Cybercrime is set to cost businesses a total of $8 trillion (£6.2 trillion) over the next five years, due to internet connectivity levels increasing and enterprise wide security inadequacies, according to Juniper Research.
Research from the Hampshire-based analyst forecasts that the number of data records stolen by cybercriminals will reach 2.8bn this year, nearly doubling to 5bn by 2020.
SMEs (small and medium enterprises) were found to be most at risk from cyberattacks, due to spending less than $4,000 on cybersecurity this year and generally running older software leaving them vulnerable. Juniper expects there to only be marginal increases in security spend over the next five years.
“The attacks on hospital infrastructure show that inadequate cybersecurity can now cost lives as well as money,” said research author James Moar, referring to the recent ‘Wannacrypt’ international cyberattack. “Businesses of all sizes need to find the time and budget to upgrade and secure their systems, or lose the ability to perform their jobs safely, or at all.”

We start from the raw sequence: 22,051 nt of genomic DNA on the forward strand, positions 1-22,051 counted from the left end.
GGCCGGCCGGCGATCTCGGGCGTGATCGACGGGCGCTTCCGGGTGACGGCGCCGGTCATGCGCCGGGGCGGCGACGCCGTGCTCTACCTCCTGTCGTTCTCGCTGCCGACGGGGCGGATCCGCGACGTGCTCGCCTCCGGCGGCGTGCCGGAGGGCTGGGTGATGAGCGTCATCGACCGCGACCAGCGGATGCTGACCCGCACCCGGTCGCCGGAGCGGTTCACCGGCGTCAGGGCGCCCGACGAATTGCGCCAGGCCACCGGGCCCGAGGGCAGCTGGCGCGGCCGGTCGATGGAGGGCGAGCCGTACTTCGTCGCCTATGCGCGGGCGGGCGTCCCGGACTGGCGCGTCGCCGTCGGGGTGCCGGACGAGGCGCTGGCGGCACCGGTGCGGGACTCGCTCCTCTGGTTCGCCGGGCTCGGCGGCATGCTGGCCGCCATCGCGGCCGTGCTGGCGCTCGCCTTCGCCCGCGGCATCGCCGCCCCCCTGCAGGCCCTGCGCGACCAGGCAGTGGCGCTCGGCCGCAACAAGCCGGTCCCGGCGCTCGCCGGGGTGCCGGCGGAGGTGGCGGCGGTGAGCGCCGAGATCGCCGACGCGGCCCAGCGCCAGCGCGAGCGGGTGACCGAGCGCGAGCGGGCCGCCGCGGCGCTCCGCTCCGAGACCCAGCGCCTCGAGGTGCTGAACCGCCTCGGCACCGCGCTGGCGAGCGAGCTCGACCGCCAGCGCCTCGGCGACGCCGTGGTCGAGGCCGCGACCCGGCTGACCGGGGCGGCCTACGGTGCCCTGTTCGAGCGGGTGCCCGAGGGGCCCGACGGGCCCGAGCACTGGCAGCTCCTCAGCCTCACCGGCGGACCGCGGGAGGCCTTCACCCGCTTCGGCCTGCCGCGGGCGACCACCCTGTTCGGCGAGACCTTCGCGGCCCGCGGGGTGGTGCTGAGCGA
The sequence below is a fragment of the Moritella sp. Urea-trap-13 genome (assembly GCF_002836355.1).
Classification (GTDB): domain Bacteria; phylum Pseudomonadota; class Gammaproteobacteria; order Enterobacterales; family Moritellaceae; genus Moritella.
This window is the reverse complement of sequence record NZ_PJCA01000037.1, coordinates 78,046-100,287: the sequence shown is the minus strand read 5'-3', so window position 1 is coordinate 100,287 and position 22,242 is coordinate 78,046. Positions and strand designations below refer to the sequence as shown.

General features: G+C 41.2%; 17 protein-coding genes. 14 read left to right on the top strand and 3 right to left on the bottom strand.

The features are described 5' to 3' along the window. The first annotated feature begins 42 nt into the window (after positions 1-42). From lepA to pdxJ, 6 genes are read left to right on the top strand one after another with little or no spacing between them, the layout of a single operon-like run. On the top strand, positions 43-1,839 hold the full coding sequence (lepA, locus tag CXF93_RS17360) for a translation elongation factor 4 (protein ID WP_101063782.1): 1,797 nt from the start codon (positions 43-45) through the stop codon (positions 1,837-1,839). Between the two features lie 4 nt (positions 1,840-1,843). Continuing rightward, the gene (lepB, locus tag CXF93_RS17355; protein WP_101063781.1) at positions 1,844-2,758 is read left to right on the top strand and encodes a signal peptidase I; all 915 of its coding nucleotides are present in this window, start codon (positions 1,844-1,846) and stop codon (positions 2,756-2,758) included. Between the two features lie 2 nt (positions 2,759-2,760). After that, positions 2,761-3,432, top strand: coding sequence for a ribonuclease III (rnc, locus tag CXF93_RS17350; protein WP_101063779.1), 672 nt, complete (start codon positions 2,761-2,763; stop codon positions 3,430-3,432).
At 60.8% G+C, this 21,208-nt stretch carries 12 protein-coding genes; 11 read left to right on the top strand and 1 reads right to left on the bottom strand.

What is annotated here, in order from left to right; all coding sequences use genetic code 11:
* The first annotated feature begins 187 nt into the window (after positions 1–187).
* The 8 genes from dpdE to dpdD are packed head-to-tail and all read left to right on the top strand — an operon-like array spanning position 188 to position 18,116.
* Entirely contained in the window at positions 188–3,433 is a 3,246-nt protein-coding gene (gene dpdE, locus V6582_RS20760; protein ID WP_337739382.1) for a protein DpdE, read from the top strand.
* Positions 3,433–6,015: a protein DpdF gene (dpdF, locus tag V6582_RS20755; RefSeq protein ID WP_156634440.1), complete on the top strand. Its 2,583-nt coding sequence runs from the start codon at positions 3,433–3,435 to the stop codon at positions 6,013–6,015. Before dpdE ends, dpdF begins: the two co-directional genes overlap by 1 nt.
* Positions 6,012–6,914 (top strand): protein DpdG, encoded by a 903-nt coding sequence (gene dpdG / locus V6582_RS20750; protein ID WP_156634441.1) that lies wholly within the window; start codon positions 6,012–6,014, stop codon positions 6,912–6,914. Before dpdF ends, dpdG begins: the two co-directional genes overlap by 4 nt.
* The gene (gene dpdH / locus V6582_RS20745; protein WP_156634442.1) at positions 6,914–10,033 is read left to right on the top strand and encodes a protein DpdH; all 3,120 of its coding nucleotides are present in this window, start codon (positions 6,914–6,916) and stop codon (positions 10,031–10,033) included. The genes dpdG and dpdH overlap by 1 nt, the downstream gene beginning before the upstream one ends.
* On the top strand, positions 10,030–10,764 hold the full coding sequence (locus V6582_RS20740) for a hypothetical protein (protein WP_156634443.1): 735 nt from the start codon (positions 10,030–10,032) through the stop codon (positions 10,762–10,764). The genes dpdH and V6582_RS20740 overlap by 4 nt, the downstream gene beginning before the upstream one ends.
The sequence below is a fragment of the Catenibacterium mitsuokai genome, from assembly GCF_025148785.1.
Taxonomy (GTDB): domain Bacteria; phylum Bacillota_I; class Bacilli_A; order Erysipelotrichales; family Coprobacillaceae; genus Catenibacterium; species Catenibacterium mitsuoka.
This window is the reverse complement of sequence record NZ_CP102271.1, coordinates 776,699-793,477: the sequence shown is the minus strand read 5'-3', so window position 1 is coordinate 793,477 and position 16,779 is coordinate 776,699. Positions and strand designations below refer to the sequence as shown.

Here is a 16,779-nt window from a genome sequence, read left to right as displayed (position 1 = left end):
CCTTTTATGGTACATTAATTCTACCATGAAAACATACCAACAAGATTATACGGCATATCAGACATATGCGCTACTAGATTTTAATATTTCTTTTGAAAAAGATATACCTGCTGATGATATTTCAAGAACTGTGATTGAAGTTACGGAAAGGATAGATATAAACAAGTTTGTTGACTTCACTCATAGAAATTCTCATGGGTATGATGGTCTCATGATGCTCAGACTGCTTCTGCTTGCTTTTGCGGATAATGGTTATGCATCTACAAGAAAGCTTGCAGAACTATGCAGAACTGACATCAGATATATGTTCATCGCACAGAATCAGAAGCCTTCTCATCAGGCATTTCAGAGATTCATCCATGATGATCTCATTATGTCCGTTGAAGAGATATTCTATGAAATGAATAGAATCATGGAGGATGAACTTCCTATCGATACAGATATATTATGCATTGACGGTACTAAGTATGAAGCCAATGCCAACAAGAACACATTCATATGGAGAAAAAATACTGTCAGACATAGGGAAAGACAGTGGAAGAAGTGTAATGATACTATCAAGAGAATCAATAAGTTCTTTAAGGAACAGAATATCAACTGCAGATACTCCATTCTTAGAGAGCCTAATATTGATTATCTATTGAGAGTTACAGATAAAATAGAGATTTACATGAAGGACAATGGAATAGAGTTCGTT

Juniper’s research also shows that ransomware is becoming a far more advanced form of malware, as ransoming stored data and devices becomes easier and more valuable than stealing financial details.
The analyst predicts that ransomware will develop into simple-to-use toolkits in a similar vein to how banking Trojans developed into ‘products’ that required little programming knowledge.